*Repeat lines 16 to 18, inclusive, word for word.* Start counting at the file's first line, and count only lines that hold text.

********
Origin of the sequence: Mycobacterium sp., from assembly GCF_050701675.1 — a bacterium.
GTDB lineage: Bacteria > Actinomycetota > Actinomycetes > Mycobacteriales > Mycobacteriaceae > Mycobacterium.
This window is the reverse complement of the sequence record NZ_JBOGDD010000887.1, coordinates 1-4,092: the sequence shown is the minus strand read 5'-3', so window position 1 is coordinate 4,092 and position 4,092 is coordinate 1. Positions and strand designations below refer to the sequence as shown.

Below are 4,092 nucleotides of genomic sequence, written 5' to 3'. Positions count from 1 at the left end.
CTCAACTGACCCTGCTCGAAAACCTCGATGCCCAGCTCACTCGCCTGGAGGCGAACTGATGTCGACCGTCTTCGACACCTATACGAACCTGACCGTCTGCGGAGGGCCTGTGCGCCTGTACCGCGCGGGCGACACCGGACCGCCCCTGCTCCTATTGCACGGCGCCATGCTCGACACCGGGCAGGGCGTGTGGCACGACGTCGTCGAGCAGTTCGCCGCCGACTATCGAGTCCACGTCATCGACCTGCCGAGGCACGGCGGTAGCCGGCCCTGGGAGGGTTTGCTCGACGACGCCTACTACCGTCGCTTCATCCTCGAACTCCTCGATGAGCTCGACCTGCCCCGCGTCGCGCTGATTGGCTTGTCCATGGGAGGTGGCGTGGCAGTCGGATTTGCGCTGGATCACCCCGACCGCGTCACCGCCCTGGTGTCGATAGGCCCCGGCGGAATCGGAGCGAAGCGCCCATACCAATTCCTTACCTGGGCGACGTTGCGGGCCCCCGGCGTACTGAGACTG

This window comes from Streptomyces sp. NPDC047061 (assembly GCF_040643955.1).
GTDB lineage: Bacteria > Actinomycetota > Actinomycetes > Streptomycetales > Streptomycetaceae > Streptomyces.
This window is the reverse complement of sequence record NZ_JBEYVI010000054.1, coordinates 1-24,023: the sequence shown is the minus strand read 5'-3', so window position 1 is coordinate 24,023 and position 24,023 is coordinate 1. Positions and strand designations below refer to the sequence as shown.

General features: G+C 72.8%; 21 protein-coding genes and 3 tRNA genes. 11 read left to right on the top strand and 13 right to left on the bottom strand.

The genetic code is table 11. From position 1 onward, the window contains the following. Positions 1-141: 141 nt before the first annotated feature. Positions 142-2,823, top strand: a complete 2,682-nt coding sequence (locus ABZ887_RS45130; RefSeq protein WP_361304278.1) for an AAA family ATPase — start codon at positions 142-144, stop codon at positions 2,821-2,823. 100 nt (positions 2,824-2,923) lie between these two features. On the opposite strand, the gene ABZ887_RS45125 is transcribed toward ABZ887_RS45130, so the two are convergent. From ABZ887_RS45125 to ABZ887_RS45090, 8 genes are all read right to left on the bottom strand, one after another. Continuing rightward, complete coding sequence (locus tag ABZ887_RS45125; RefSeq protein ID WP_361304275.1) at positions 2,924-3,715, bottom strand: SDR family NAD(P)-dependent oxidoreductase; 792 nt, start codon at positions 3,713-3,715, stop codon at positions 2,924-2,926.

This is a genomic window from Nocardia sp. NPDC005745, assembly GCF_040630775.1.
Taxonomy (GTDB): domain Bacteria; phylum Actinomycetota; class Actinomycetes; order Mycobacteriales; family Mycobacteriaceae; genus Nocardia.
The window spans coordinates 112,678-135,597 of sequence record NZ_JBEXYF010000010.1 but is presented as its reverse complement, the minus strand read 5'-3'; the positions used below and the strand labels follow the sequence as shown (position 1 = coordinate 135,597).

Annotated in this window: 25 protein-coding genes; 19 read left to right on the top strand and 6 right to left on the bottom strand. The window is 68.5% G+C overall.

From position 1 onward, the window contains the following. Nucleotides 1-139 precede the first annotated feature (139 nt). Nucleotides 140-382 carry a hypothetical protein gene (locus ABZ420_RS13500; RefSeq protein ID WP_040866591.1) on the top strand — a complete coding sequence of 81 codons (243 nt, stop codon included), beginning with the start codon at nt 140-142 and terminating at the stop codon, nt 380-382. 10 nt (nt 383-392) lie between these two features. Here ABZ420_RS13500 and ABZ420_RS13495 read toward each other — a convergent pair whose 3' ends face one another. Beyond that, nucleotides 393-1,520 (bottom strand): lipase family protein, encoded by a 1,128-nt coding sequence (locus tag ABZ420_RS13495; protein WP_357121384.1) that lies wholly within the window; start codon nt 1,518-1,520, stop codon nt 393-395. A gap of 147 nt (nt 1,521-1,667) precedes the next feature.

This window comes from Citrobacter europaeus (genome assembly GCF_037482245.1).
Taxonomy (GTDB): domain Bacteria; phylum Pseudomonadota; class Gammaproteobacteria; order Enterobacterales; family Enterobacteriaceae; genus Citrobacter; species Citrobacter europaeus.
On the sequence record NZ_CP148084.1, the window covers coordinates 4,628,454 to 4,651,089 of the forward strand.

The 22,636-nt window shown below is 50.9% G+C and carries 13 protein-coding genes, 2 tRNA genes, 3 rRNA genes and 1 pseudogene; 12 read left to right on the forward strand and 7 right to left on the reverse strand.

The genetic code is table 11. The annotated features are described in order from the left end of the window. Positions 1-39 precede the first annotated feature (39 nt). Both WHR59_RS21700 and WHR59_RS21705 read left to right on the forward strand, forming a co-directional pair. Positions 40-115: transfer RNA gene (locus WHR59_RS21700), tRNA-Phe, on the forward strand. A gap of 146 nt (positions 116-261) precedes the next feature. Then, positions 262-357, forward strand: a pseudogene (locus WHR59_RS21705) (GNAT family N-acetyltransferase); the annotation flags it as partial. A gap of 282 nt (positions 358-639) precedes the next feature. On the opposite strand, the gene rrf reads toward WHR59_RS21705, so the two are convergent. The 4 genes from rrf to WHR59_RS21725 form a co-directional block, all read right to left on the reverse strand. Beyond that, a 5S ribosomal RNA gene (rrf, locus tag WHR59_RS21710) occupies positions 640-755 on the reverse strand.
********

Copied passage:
This window comes from Citrobacter europaeus (genome assembly GCF_037482245.1).
Taxonomy (GTDB): domain Bacteria; phylum Pseudomonadota; class Gammaproteobacteria; order Enterobacterales; family Enterobacteriaceae; genus Citrobacter; species Citrobacter europaeus.
On the sequence record NZ_CP148084.1, the window covers coordinates 4,628,454 to 4,651,089 of the forward strand.